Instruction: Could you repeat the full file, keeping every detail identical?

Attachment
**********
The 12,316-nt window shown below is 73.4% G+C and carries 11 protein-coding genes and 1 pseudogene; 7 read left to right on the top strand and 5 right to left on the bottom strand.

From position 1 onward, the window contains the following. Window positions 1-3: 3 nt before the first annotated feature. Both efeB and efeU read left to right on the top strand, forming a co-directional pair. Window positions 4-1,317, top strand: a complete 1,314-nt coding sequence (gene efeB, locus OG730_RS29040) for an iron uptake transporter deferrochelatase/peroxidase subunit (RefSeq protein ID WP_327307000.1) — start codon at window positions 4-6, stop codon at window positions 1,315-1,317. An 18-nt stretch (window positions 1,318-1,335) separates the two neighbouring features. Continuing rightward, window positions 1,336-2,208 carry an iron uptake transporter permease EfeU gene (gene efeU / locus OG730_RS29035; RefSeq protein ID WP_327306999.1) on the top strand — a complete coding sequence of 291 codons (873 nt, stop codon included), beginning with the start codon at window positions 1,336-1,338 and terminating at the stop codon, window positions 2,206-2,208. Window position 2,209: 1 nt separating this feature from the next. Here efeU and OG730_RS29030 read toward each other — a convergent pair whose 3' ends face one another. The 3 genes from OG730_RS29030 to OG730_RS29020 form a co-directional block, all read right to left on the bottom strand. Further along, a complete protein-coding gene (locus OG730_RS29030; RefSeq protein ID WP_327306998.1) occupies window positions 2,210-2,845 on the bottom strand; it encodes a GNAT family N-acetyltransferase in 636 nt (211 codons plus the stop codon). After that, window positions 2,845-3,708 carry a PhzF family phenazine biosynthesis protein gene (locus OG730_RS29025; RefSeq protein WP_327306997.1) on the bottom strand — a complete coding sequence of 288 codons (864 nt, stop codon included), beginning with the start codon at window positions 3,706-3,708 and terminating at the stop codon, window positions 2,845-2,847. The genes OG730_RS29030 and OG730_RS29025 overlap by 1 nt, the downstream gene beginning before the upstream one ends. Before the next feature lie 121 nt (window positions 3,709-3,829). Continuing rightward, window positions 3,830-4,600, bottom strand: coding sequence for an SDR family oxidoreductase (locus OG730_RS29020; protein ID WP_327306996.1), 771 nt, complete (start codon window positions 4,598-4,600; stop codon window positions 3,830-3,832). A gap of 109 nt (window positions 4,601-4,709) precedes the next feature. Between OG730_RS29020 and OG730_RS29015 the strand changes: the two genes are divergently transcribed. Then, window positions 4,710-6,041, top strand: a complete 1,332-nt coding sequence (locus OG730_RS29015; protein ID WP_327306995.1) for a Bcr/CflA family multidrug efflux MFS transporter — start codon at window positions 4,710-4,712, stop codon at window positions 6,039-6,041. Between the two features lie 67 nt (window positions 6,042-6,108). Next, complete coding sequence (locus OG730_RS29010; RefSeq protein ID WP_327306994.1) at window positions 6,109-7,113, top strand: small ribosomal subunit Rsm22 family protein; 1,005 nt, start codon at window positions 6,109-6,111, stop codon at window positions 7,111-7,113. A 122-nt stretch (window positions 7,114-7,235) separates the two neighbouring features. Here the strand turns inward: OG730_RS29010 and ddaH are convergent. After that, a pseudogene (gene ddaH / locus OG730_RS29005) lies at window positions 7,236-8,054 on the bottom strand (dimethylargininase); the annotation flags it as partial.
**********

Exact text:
The 12,316-nt window shown below is 73.4% G+C and carries 11 protein-coding genes and 1 pseudogene; 7 read left to right on the top strand and 5 right to left on the bottom strand.

From position 1 onward, the window contains the following. Window positions 1-3: 3 nt before the first annotated feature. Both efeB and efeU read left to right on the top strand, forming a co-directional pair. Window positions 4-1,317, top strand: a complete 1,314-nt coding sequence (gene efeB, locus OG730_RS29040) for an iron uptake transporter deferrochelatase/peroxidase subunit (RefSeq protein ID WP_327307000.1) — start codon at window positions 4-6, stop codon at window positions 1,315-1,317. An 18-nt stretch (window positions 1,318-1,335) separates the two neighbouring features. Continuing rightward, window positions 1,336-2,208 carry an iron uptake transporter permease EfeU gene (gene efeU / locus OG730_RS29035; RefSeq protein ID WP_327306999.1) on the top strand — a complete coding sequence of 291 codons (873 nt, stop codon included), beginning with the start codon at window positions 1,336-1,338 and terminating at the stop codon, window positions 2,206-2,208. Window position 2,209: 1 nt separating this feature from the next. Here efeU and OG730_RS29030 read toward each other — a convergent pair whose 3' ends face one another. The 3 genes from OG730_RS29030 to OG730_RS29020 form a co-directional block, all read right to left on the bottom strand. Further along, a complete protein-coding gene (locus OG730_RS29030; RefSeq protein ID WP_327306998.1) occupies window positions 2,210-2,845 on the bottom strand; it encodes a GNAT family N-acetyltransferase in 636 nt (211 codons plus the stop codon). After that, window positions 2,845-3,708 carry a PhzF family phenazine biosynthesis protein gene (locus OG730_RS29025; RefSeq protein WP_327306997.1) on the bottom strand — a complete coding sequence of 288 codons (864 nt, stop codon included), beginning with the start codon at window positions 3,706-3,708 and terminating at the stop codon, window positions 2,845-2,847. The genes OG730_RS29030 and OG730_RS29025 overlap by 1 nt, the downstream gene beginning before the upstream one ends. Before the next feature lie 121 nt (window positions 3,709-3,829). Continuing rightward, window positions 3,830-4,600, bottom strand: coding sequence for an SDR family oxidoreductase (locus OG730_RS29020; protein ID WP_327306996.1), 771 nt, complete (start codon window positions 4,598-4,600; stop codon window positions 3,830-3,832). A gap of 109 nt (window positions 4,601-4,709) precedes the next feature. Between OG730_RS29020 and OG730_RS29015 the strand changes: the two genes are divergently transcribed. Then, window positions 4,710-6,041, top strand: a complete 1,332-nt coding sequence (locus OG730_RS29015; protein ID WP_327306995.1) for a Bcr/CflA family multidrug efflux MFS transporter — start codon at window positions 4,710-4,712, stop codon at window positions 6,039-6,041. Between the two features lie 67 nt (window positions 6,042-6,108). Next, complete coding sequence (locus OG730_RS29010; RefSeq protein ID WP_327306994.1) at window positions 6,109-7,113, top strand: small ribosomal subunit Rsm22 family protein; 1,005 nt, start codon at window positions 6,109-6,111, stop codon at window positions 7,111-7,113. A 122-nt stretch (window positions 7,114-7,235) separates the two neighbouring features. Here the strand turns inward: OG730_RS29010 and ddaH are convergent. After that, a pseudogene (gene ddaH / locus OG730_RS29005) lies at window positions 7,236-8,054 on the bottom strand (dimethylargininase); the annotation flags it as partial.